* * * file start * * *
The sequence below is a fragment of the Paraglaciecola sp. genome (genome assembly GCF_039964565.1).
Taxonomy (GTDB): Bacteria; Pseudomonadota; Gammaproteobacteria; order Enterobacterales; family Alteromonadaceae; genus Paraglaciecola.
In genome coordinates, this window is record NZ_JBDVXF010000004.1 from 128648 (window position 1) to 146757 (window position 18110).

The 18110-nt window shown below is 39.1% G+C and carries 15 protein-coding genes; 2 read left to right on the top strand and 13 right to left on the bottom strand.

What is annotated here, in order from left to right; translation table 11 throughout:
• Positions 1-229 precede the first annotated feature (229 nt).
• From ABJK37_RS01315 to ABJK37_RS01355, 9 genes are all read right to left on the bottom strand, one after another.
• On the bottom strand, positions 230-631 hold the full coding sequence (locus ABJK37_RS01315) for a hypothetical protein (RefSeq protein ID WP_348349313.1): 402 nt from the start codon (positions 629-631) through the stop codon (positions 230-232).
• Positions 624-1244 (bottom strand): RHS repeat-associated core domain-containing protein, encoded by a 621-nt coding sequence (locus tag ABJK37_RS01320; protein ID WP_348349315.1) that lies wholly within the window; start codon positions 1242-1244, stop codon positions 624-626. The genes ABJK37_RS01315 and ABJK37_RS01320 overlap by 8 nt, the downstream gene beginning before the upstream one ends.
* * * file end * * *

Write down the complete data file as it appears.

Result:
The sequence below is a fragment of the Paraglaciecola sp. genome (genome assembly GCF_039964565.1).
Taxonomy (GTDB): Bacteria; Pseudomonadota; Gammaproteobacteria; order Enterobacterales; family Alteromonadaceae; genus Paraglaciecola.
In genome coordinates, this window is record NZ_JBDVXF010000004.1 from 128648 (window position 1) to 146757 (window position 18110).

The 18110-nt window shown below is 39.1% G+C and carries 15 protein-coding genes; 2 read left to right on the top strand and 13 right to left on the bottom strand.

What is annotated here, in order from left to right; translation table 11 throughout:
• Positions 1-229 precede the first annotated feature (229 nt).
• From ABJK37_RS01315 to ABJK37_RS01355, 9 genes are all read right to left on the bottom strand, one after another.
• On the bottom strand, positions 230-631 hold the full coding sequence (locus ABJK37_RS01315) for a hypothetical protein (RefSeq protein ID WP_348349313.1): 402 nt from the start codon (positions 629-631) through the stop codon (positions 230-232).
• Positions 624-1244 (bottom strand): RHS repeat-associated core domain-containing protein, encoded by a 621-nt coding sequence (locus tag ABJK37_RS01320; protein ID WP_348349315.1) that lies wholly within the window; start codon positions 1242-1244, stop codon positions 624-626. The genes ABJK37_RS01315 and ABJK37_RS01320 overlap by 8 nt, the downstream gene beginning before the upstream one ends.